Molly Corbin, christened Margaret, was the first to see action. When her husband John, a Virginian, enlisted in Proctor’s Pennsylvania Artillery, Molly, then 25, refused to be felt at home. With a number of other wives and sweethearts she attached herself to the regiment, which was glad to have them as cooks, washerwomen, and nurses. She watched John, a cannoneer—or matross, as they were then called—at gun drill. The sequence of commands soon grew familiar to her: Attention. Unlimber piece. Secure side boxes (these held the ammunition). Man out the piece (fastening dragropes to axles and holding them to check the gun’s recoil). From right to left, dress. Advance sponge. Tend vent. Sponge piece. Handle cartridge. Charge piece. Ram down cartridge. Prime. Take aim. Fire!
Soon she heard those commands given in battle. After the disastrous defeat on Long Island, General Washington had ferried the remnants of his army across the East River and retreated through Manhattan. He checked the enemy at Harlem Heights, and although defeated at White Plains, managed to slip out of a threatened encirclement. The General had hoped to blockade the Hudson by holding Fort Washington, in northern Manhattan, with 2,800 troops. But the British, abandoning the pursuit of Washington, moved against the now-isolated fort.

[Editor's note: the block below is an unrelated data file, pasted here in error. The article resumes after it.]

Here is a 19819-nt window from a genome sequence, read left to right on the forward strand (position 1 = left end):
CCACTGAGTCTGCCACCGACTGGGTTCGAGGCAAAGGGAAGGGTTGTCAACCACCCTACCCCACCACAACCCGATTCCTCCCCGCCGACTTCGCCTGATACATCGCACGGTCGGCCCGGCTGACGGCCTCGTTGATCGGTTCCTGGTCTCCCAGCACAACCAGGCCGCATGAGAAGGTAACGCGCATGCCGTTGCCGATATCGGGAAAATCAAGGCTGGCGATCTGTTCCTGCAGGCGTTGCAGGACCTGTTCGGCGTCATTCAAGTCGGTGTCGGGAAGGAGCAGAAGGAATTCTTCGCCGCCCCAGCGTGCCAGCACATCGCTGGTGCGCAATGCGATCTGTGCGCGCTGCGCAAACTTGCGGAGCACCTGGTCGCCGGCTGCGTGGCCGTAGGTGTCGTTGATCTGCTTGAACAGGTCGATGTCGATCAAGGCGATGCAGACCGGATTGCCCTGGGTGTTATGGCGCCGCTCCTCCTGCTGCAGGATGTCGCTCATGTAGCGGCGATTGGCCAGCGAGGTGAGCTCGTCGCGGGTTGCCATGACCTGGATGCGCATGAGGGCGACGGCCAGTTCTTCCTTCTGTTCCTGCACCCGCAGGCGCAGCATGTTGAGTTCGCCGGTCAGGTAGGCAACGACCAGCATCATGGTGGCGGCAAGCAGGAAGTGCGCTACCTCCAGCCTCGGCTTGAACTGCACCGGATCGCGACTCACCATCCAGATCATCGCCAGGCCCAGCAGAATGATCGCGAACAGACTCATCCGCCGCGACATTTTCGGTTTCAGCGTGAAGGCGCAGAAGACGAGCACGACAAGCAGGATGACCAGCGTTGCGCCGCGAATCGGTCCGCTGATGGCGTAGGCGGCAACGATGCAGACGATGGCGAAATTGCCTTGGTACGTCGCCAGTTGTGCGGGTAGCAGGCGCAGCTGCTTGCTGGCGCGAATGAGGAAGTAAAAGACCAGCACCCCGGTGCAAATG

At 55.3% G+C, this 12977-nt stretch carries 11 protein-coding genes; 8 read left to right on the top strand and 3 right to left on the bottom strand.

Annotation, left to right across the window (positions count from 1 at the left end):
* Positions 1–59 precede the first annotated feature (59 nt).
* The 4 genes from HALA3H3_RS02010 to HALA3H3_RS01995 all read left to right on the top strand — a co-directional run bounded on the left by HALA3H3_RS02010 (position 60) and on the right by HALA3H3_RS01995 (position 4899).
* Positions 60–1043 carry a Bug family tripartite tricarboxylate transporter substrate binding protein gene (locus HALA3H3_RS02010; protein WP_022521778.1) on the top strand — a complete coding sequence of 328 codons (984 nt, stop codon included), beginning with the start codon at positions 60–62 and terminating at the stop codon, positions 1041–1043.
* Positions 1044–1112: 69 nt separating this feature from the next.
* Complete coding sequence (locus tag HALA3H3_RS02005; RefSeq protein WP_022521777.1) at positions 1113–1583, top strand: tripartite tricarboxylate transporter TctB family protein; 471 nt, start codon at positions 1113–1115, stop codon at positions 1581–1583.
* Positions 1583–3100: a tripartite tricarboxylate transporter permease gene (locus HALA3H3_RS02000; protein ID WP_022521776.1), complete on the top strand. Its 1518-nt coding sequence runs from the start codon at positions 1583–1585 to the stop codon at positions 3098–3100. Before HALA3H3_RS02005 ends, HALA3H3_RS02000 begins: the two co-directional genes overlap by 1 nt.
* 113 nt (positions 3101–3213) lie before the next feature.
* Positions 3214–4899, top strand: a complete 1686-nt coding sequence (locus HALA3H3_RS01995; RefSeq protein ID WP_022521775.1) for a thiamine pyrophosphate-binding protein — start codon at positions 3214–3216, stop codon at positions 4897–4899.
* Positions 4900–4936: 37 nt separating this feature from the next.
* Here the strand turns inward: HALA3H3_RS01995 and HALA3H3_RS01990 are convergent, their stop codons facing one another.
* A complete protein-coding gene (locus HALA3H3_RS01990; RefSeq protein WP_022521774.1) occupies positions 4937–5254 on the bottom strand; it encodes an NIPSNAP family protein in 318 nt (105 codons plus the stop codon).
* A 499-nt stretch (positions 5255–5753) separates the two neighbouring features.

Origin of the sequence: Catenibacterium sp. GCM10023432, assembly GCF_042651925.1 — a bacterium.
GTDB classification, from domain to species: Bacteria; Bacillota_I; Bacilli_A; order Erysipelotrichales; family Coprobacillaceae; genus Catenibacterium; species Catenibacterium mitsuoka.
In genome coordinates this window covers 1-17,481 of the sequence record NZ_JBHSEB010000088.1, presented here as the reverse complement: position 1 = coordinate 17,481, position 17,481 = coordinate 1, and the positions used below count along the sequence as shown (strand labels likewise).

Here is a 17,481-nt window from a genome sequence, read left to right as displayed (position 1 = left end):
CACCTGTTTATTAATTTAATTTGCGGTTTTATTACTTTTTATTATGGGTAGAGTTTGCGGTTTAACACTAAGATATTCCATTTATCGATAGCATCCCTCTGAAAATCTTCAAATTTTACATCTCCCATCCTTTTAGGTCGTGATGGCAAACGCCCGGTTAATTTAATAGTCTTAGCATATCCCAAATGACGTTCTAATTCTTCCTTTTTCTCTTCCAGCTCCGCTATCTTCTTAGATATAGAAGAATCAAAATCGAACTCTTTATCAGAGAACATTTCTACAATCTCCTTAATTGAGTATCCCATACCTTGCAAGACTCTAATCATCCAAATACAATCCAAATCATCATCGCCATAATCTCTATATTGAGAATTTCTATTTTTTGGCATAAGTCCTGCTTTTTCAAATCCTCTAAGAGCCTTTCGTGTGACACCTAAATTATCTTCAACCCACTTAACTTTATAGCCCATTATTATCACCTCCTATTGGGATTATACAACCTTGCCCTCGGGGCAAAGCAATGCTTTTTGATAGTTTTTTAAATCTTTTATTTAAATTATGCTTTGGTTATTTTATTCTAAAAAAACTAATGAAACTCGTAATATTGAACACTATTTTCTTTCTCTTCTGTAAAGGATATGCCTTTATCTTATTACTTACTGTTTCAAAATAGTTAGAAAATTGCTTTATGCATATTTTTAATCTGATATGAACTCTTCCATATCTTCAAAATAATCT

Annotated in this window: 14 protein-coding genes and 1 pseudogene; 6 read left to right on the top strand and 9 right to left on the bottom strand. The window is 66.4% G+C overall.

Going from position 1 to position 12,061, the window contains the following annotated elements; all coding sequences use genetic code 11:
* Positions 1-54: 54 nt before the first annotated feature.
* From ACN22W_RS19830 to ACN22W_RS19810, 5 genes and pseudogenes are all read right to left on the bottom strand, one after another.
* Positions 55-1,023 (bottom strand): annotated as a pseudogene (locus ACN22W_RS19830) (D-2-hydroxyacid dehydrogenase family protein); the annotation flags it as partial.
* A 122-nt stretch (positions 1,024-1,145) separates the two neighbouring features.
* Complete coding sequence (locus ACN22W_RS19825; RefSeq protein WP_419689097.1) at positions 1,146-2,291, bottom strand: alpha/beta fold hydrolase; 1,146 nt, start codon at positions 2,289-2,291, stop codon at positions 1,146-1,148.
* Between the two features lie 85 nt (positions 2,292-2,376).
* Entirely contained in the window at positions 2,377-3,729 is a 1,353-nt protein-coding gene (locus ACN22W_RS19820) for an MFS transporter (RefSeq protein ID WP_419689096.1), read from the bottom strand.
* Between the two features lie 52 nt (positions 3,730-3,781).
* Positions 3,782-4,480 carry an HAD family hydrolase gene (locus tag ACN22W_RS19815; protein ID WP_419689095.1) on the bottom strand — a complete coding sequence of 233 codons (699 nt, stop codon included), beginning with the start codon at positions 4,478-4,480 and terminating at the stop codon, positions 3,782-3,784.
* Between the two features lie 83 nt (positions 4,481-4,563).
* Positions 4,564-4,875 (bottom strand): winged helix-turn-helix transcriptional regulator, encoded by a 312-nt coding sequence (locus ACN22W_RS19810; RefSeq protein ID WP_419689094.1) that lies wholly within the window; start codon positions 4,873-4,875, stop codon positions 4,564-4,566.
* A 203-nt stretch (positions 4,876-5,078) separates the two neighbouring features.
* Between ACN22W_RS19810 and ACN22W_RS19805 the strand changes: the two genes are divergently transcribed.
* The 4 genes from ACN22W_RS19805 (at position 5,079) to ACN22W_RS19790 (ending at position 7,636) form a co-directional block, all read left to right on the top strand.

Among the garrison was Proctor’s Artillery, including Molly Corbin, who would not leave her husband. The British closed in. Redcoats, kilted Highlanders, and Hessians, with heavy artillery. 8,900 strong, poised for assault, and warships in the Hudson cleared for action. When surrender was refused, on November 15, 1776, a furious bombardment opened.
Molly stood beside John in a two-gun battery in the northern redoubt. Shells burst over the earthworks, and gunners began to drop. As a matross fell, Molly caught his rammer staff and stepped to the muzzle. In the long-familiar drill she plied it like a veteran, side by side with John at the other gun—sponge, charge, and rain. Her husband did not live long to grin across at her with pride. When he reeled and slumped to the ground with a mortal wound, his widow kept serving her gun without a pause.